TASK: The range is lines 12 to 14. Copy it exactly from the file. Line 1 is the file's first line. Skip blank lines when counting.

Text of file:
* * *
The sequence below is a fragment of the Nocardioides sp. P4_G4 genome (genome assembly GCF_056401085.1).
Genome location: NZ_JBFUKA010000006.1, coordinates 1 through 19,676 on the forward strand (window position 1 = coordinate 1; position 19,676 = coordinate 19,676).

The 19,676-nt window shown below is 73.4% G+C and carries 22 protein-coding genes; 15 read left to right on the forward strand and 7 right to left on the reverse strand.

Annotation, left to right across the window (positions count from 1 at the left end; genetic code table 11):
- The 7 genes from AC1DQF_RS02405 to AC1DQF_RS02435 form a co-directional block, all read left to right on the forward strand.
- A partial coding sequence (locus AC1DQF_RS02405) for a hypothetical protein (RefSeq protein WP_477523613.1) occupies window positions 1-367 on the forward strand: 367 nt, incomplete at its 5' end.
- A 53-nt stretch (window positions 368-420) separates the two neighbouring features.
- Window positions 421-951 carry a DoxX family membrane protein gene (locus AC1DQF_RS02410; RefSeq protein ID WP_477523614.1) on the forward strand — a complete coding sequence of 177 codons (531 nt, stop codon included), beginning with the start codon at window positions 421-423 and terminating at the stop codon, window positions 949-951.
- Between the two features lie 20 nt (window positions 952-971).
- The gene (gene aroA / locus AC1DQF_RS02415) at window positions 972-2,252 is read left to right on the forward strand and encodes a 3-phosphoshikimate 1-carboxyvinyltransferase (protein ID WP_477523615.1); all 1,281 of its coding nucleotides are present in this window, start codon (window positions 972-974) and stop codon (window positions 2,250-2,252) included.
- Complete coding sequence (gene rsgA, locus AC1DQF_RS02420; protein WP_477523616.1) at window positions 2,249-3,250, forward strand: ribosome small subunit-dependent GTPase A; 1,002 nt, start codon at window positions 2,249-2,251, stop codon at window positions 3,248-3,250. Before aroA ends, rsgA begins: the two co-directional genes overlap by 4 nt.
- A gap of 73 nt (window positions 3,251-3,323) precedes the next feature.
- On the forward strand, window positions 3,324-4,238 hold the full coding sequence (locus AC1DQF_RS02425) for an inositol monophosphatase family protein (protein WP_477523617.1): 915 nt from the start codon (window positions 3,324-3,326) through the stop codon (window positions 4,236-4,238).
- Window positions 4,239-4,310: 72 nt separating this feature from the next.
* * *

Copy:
- A gap of 73 nt (window positions 3,251-3,323) precedes the next feature.
- On the forward strand, window positions 3,324-4,238 hold the full coding sequence (locus AC1DQF_RS02425) for an inositol monophosphatase family protein (protein WP_477523617.1): 915 nt from the start codon (window positions 3,324-3,326) through the stop codon (window positions 4,236-4,238).
- Window positions 4,239-4,310: 72 nt separating this feature from the next.